BELGRADE — Shortly after arresting a man suspected of leading a criminal gang last month in connection with a series of killings involving beheadings and torture, Serbian police officers raided what they believe was the band’s secret lair: a bunkerlike room in the bowels of a stadium used by Partizan Belgrade, a storied soccer team in the Serbian capital.
The room, located in a defunct restaurant under the stands, has been sealed off as a crime scene after investigators hunting for evidence of ties between soccer hooligans and organized crime found weapons there.
The wall outside is daubed in white and black paint with the name that the Partizan fans use for themselves: “the Gravediggers.”
The name is well deserved. Serbian soccer fans, at least those who in prepandemic days used to cram into the rowdy south stands of Partizan’s stadium and the equally anarchic north side of the arena used by its Belgrade archrivals, Red Star, have long had a reputation for extraordinary violence.
A French fan who traveled to Belgrade in 2009 to cheer on his team, Toulouse, in a game against Partizan died after being beaten with iron bars and bicycle chains. In that case, 14 Partizan fans were convicted of murder.
The violent tendencies have also made Serbian soccer fans, particularly those of the two rival Belgrade teams, a powerful force on the street and in the country’s tumultuous politics.
The question now consuming Serbia is what led to the arrest last month of Veljko Belivuk, who is suspected of being a gangster and the leader of a group of violent Partizan fans. He has long operated with impunity, and is reported to have had close ties to the government and security forces.
In the government’s telling, Mr. Belivuk is a brutal mobster whose arrest signals a determination to rein in the criminal bands that helped fuel the horrific violence of the Balkan wars of the 1990s, assassinated a reform-minded prime minister in 2003 and have hobbled Serbia’s efforts to become a normal European country.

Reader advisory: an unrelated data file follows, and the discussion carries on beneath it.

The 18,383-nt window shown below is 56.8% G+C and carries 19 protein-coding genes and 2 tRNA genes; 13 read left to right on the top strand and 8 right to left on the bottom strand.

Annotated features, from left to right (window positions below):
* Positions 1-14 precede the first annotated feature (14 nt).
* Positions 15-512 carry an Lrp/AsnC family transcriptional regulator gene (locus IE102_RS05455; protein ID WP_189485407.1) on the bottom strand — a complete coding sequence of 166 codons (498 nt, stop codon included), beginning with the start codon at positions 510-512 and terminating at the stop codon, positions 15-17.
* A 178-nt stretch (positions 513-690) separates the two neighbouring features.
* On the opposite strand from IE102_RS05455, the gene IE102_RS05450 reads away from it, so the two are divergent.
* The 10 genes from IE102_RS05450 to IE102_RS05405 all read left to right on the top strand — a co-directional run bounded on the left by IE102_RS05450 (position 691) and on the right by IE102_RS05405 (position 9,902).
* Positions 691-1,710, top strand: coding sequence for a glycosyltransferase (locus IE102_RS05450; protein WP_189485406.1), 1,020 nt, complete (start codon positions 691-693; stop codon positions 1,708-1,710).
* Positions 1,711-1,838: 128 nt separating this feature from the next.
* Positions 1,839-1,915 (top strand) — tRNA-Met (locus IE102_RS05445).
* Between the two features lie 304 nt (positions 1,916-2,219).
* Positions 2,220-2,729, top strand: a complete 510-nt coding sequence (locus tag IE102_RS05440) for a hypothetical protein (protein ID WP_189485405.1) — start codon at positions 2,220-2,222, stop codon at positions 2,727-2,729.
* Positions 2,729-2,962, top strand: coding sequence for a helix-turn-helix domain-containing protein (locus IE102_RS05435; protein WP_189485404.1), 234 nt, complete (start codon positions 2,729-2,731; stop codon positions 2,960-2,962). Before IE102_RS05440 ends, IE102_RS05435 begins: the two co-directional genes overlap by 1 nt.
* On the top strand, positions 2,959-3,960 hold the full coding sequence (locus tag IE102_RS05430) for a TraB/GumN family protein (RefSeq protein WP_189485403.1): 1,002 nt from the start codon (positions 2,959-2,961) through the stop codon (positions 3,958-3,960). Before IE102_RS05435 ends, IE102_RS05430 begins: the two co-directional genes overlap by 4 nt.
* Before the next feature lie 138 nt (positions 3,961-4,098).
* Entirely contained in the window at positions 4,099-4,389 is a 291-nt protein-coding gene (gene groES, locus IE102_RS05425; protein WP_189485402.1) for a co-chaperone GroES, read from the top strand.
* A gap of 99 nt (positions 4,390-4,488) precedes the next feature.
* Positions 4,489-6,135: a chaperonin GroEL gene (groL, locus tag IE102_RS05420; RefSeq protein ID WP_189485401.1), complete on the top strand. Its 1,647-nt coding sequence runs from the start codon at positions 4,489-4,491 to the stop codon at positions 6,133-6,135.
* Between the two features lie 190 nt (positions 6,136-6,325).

“Our message is that we’re done with this gang,” President Aleksandar Vucic, who is a dedicated Red Star fan and has admitted to brawling at games in the past, declared on March 6 after state television aired grisly images of a beheaded corpse and the mangled body of a young man with a Red Star tattoo on his leg — purported victims of Mr. Belivuk’s gang.
Investigators have also linked Mr. Belivuk to a decade-long drug war between two rival criminal clans over control of a lucrative trafficking route across the Adriatic Sea from Serbia’s neighbor, Montenegro, to Western Europe.
The government’s version of why Mr. Belivuk and 16 of his confederates were arrested, however, has dismayed those who follow the workings of Serbian soccer clubs and their fans, the most violent of which are known as “ultras.”
“Our soccer hooligans are controlled by the state — they do what the state tells them to do,” said Mirko Poledica, the president of the Union of Professional Football Players “Independence,” Serbia’s main association of players.
Violent fans like Mr. Belivuk, he said, are such a fearsome force that controlling them has always been a priority for any government that wants to avoid trouble and stay in power.
Mr. Belivuk was a tool of the government, he said, used to help break up opposition rallies and provide street security for Mr. Vucic’s inauguration in 2017.
Ana Brnabic, Serbia’s prime minister, said in an interview that Mr. Vucic, far from being Mr. Belivuk’s partner, was his target. “I have credible information that his life was in danger,” she said. “It was high time to act because of all the threats made by organized crime.”
But she conceded that criminal gangs had developed “strong links” to state and security structures, and that these were now being investigated and uprooted. “Obviously, the mafia would not be so strong if it did not have support in the government,” she said.
Adding to a widespread view that Mr. Vucic is hiding something, however, has been a vicious vilification campaign in pro-government media outlets directed at those who have challenged the president’s story of a straightforward crackdown on organized crime.
Vladimir Vuletic, a Belgrade law professor and former Partizan vice president who went public with accusations of government collusion with the arrested gang leader, has been savaged daily in tabloid newspapers supporting Mr. Vucic.
Ms. Brnabic denied the campaign was orchestrated by the government.
Also smeared by the tabloids has been Krik, a highly respected group of investigative journalists that has reported for years on links between government officials and Mr. Belivuk’s gang.